Turin Bulks Up With Backhaul Buy
"They are complementary on the technology side and on the customer side," says Ovum Ltd. analyst Dana Cooperson. On the technology side, she says, "Carrier Access sits at the customer edge of the network, while Turin focuses more on the core and metro edge of the network."
The combination of complementary technologies will help broaden Turin's overall product portfolio, allowing it to offer more of an end-to-end solution set. That will come in handy, Cooperson says, as more service providers look to one-stop-shop vendors for their equipment.
"We would expect more alignments of this type," Cooperson says. "Service providers want more of an end-to-end solution, and nowhere is that more true than on the wireless side."
One financial analyst, who asked not to be named, says competitive pressure from larger equipment vendors is making life very tough for the smaller, specialist players. "Carrier Access identified the market for wireless backhaul early on, but it was a small market. As bigger players came in and changed the competitive landscape, it made a deal inevitable," he says.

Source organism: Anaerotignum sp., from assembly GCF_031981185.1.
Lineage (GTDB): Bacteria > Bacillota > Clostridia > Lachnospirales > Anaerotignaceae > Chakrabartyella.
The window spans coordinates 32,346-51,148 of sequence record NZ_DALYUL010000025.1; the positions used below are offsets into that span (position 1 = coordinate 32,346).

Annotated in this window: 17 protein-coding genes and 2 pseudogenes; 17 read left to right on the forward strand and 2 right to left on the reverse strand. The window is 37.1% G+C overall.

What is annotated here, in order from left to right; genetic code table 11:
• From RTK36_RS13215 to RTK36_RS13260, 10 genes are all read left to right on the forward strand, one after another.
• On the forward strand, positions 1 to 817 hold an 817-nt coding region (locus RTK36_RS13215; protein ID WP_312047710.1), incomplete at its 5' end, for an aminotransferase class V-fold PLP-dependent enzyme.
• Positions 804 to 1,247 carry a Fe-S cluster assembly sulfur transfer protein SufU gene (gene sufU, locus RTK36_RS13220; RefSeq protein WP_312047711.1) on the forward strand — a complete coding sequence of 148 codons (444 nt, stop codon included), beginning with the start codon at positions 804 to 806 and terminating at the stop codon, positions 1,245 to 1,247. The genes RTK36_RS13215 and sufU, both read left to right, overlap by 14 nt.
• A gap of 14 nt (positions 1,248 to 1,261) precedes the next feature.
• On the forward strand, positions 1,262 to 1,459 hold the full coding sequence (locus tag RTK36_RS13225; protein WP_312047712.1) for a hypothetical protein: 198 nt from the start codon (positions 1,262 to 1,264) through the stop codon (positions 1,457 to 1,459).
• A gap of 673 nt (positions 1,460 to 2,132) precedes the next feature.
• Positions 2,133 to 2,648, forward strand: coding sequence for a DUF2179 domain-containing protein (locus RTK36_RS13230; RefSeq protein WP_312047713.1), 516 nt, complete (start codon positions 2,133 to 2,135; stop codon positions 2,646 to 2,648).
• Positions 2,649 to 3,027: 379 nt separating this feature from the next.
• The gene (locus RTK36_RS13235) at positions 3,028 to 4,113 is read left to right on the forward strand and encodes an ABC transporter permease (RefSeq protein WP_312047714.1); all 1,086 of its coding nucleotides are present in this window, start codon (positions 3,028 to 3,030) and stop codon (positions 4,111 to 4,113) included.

Michael Howard, principal analyst at Infonetics Research Inc. , says the customer base is also very complementary. "Carrier Access has about 100 customers, a lot of which are Tier 1 operators, and Turin has a lot of Tier 2 and Tier 3 service providers."
Merging the two companies could help Turin sell up into Tier 1 accounts where it doesn't already have a presence, particularly in service providers that have both wireline and wireless assets.
Turin is also hoping to leverage the companies' complementary sales and marketing stories. Turin has a significant direct sales force, while Carrier Access sells primarily through channel partners. While Turin is looking to expand its sales channel, it also thinks it can leverage its existing sales force to sell Carrier Access gear.
Turin Networks CEO Henry Wasick says, "We like the business model from a sales and marketing standpoint. The real benefit here for a combined entity is that we have many more sales and marketing people on the street than they have."
— Ryan Lawler, Reporter, Light Reading